Perhaps predictably, ‘they came after a long debate to no resolution at all’ [Whitelocke, Memorials, 364].  Two days later a visit from the clerk to the 23 December committee demanding their advice sent Whitelocke and Widdrington hot-foot ‘out of town purposely to avoid this business’ [Whitelocke, Memorials, 365].

Bulstroke Whitelocke (NPG)

Exactly what alternative options were on the table over this period, apart from the uncompromising package of trial, conviction, and ‘condign [i.e. deserved] punishment’ or payment in blood offered by the militants, has been debated by historians.  So have the actions and motivations of numerous MPs and peers who appeared in the Journals of Commons’ and Lords’ proceedings, and captured the attention of newspaper writers.  Surviving evidence is often ambiguous or contradictory or heavily doctored later; many participants prudently avoided leaving a paper trail.  We know, for instance, that peers including Philip Herbert, 4th earl of Pembroke, and Basil Feilding, 2nd earl of Denbigh, fruitlessly sought a deal with the king, but not precisely what the deal was, or how far it was pursued.  It has been suggested that some, perhaps most, politicians still at Westminster anticipated that Charles would recognise his weakness and accept strict limitations on his rule, and thus that a trial would simply be an exercise in brinkmanship, stopping short of handing out the death penalty.  But it is impossible to know for certain how many seriously contemplated this, or for how long.

What is beyond dispute is that the ordinance for the trial of the king passed by the Commons on 1 January 1649 was rejected by the Lords.  Or that, on 4 January, the Commons passed the ordinance with amendments, and then asserted their right to take such unilateral action.  ‘The People are, under God, the Original of all just Power’, they declared, and ‘the Commons of England, in Parliament assembled, being chosen by, and representing the People, have the Supreme Power in this Nation’.  Therefore, ‘whatsoever is enacted, or declared for Law, by the Commons, in Parliament assembled, hath the Force of Law; and all the People of this Nation are concluded thereby, although the Consent and Concurrence of King, or House of Peers, be not had thereunto’ [Journal of the House of Commons vi. 111].  On 6 January the act establishing a court of justice proclaimed it to be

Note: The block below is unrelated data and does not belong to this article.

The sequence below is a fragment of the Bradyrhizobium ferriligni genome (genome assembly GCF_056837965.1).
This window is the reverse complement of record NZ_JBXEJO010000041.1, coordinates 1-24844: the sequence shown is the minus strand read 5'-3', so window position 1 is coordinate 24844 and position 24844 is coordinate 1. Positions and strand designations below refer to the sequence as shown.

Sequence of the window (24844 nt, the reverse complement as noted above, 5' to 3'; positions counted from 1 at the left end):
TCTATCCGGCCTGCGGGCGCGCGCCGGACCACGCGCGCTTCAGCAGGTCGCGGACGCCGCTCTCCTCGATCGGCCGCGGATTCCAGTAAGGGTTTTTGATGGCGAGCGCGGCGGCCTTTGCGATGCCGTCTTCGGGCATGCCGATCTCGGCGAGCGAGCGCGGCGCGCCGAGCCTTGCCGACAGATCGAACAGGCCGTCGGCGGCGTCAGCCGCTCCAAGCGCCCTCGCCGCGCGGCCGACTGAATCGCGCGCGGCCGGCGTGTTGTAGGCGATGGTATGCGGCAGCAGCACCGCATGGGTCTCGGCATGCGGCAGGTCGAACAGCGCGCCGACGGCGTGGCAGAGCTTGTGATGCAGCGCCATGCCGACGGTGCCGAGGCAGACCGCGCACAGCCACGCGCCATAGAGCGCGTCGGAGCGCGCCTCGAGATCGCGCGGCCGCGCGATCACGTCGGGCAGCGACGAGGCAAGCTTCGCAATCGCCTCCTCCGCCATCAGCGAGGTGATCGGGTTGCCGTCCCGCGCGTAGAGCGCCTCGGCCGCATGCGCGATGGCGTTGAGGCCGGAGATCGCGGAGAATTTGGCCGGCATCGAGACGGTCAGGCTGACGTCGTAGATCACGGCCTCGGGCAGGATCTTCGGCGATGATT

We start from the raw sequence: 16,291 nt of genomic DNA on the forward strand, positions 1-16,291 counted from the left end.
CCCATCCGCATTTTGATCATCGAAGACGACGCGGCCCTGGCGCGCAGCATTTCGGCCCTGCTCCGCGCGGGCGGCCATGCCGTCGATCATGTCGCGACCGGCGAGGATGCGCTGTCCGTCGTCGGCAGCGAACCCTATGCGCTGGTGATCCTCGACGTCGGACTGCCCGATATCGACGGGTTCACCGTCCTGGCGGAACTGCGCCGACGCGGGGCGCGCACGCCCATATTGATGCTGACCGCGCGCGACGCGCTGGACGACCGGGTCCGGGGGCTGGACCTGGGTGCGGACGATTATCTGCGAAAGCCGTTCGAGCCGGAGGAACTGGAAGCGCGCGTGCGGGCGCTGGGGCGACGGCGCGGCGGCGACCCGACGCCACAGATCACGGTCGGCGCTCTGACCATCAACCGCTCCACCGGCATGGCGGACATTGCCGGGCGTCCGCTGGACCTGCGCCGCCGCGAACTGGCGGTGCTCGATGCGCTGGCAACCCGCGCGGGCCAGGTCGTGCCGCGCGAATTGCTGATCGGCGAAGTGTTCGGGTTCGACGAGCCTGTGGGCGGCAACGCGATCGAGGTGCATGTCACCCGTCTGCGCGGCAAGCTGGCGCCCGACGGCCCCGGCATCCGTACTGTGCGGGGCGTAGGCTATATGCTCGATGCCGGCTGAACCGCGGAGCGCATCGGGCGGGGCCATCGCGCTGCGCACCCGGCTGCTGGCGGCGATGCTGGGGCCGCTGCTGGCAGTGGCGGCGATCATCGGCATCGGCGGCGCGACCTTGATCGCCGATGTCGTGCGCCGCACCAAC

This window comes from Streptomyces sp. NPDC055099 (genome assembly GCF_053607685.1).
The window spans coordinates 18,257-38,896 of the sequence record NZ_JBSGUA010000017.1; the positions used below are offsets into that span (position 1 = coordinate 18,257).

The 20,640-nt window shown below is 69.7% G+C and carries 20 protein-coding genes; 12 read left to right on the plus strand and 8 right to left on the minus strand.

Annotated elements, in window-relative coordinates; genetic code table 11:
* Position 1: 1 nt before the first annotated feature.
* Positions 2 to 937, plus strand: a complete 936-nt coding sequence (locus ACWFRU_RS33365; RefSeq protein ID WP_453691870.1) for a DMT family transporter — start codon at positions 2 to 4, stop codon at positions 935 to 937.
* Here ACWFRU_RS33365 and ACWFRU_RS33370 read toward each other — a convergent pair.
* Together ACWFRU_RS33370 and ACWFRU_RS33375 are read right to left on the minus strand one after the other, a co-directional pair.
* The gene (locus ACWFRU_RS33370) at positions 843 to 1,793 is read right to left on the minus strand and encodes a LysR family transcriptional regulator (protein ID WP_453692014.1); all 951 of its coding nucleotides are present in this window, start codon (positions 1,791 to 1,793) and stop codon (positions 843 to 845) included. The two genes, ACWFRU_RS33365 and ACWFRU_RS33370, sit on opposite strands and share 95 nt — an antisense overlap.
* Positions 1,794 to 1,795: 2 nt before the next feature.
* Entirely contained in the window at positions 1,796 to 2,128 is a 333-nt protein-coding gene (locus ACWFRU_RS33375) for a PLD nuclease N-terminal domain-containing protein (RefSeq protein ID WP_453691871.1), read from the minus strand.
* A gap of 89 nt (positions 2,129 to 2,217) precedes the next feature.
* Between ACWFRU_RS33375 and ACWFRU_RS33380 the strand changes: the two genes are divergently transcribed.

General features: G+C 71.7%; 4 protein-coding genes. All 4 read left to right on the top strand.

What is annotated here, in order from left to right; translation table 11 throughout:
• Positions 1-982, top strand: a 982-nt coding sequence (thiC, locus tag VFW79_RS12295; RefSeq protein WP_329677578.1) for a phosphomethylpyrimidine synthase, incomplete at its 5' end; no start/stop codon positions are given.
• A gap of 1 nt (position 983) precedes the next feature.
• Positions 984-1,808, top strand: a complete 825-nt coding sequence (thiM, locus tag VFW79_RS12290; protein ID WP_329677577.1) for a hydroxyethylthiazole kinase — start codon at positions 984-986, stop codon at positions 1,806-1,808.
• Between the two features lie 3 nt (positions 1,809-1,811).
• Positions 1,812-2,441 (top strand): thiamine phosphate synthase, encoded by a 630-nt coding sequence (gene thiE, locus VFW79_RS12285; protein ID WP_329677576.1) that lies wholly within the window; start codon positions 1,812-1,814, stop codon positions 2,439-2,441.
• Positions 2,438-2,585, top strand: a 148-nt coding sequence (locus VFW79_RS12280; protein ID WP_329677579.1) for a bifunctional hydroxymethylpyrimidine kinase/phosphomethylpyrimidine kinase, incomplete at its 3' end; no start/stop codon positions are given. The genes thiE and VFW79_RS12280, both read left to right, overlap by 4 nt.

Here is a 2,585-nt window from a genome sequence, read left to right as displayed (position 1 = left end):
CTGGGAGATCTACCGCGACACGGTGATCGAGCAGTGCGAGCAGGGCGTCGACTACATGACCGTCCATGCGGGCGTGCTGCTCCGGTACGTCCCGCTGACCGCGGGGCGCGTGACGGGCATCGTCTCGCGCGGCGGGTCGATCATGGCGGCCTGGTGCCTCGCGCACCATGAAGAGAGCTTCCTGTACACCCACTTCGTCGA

notorious, That Charles Stuart, the now King of England, not content with those many Encroachments which his Predecessors had made upon the People in their Rights and Freedoms, hath had a wicked Design totally to Subvert the Ancient and Fundamental Laws and Liberties of this Nation, and in their place to introduce an Arbitrary and Tyrannical Government.

Among other means to achieve this, he had waged ‘cruel’ and destructive war on his people, during which ‘thousands’ were ‘murdered’.  For all his ‘high and treasonable Offences’ he ‘might long since justly have been brought to exemplary and condign Punishment’.  At first Parliament had hoped that ‘restraint and imprisonment of his person’ would suffice, but ‘sad experience’ had revealed that this had only encouraged ‘him and his Complices in the continuance of their evil practices, and in raising of new Commotions Rebellions and Invasions’.  To prevent ‘the like or greater inconveniences’, and ‘to the end no Chief Officer or Magistrate whatsoever may hereafter presume traiterously and maliciously to imagine or contrive the Enslaving or Destroying of the English Nation, and to expect Impunity for so doing’ a trial was necessary [Acts and Ordinances of the Interregnum, ed. C. H. Firth and R. S. Rait (1911), 1253-5].

Charles I at his trial, 1649 by Edward Bower